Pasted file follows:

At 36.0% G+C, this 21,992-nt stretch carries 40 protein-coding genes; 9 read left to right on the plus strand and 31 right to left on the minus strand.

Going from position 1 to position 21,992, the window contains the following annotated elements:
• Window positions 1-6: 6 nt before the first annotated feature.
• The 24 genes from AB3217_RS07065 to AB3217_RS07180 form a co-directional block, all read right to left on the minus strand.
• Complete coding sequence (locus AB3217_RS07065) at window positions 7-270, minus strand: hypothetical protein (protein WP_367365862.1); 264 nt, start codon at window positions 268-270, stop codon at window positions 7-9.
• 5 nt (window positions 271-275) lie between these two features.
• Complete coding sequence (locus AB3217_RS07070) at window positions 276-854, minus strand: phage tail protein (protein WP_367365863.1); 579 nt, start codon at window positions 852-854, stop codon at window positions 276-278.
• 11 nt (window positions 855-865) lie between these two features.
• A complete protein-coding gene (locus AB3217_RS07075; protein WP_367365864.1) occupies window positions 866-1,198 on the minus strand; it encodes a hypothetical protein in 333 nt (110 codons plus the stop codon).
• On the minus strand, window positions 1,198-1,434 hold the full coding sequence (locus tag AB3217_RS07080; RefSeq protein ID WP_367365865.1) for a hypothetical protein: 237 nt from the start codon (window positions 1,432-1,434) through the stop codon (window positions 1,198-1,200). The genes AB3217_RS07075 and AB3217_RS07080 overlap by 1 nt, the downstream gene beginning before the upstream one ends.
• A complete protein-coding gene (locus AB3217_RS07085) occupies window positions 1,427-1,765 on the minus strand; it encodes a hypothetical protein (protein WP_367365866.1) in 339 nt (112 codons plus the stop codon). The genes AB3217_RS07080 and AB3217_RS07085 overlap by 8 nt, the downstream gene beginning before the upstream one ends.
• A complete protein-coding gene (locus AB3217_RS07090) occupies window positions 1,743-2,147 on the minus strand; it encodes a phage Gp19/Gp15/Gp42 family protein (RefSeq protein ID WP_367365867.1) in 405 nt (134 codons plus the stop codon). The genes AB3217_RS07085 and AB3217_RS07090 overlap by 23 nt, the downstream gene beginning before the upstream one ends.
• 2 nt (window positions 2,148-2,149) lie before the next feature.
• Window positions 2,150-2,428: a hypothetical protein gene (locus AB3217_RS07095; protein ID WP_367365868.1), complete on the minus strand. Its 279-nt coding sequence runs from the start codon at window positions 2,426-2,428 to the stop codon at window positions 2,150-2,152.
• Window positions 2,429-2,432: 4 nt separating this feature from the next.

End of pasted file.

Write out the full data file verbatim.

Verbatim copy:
At 36.0% G+C, this 21,992-nt stretch carries 40 protein-coding genes; 9 read left to right on the plus strand and 31 right to left on the minus strand.

Going from position 1 to position 21,992, the window contains the following annotated elements:
• Window positions 1-6: 6 nt before the first annotated feature.
• The 24 genes from AB3217_RS07065 to AB3217_RS07180 form a co-directional block, all read right to left on the minus strand.
• Complete coding sequence (locus AB3217_RS07065) at window positions 7-270, minus strand: hypothetical protein (protein WP_367365862.1); 264 nt, start codon at window positions 268-270, stop codon at window positions 7-9.
• 5 nt (window positions 271-275) lie between these two features.
• Complete coding sequence (locus AB3217_RS07070) at window positions 276-854, minus strand: phage tail protein (protein WP_367365863.1); 579 nt, start codon at window positions 852-854, stop codon at window positions 276-278.
• 11 nt (window positions 855-865) lie between these two features.
• A complete protein-coding gene (locus AB3217_RS07075; protein WP_367365864.1) occupies window positions 866-1,198 on the minus strand; it encodes a hypothetical protein in 333 nt (110 codons plus the stop codon).
• On the minus strand, window positions 1,198-1,434 hold the full coding sequence (locus tag AB3217_RS07080; RefSeq protein ID WP_367365865.1) for a hypothetical protein: 237 nt from the start codon (window positions 1,432-1,434) through the stop codon (window positions 1,198-1,200). The genes AB3217_RS07075 and AB3217_RS07080 overlap by 1 nt, the downstream gene beginning before the upstream one ends.
• A complete protein-coding gene (locus AB3217_RS07085) occupies window positions 1,427-1,765 on the minus strand; it encodes a hypothetical protein (protein WP_367365866.1) in 339 nt (112 codons plus the stop codon). The genes AB3217_RS07080 and AB3217_RS07085 overlap by 8 nt, the downstream gene beginning before the upstream one ends.
• A complete protein-coding gene (locus AB3217_RS07090) occupies window positions 1,743-2,147 on the minus strand; it encodes a phage Gp19/Gp15/Gp42 family protein (RefSeq protein ID WP_367365867.1) in 405 nt (134 codons plus the stop codon). The genes AB3217_RS07085 and AB3217_RS07090 overlap by 23 nt, the downstream gene beginning before the upstream one ends.
• 2 nt (window positions 2,148-2,149) lie before the next feature.
• Window positions 2,150-2,428: a hypothetical protein gene (locus AB3217_RS07095; protein ID WP_367365868.1), complete on the minus strand. Its 279-nt coding sequence runs from the start codon at window positions 2,426-2,428 to the stop codon at window positions 2,150-2,152.
• Window positions 2,429-2,432: 4 nt separating this feature from the next.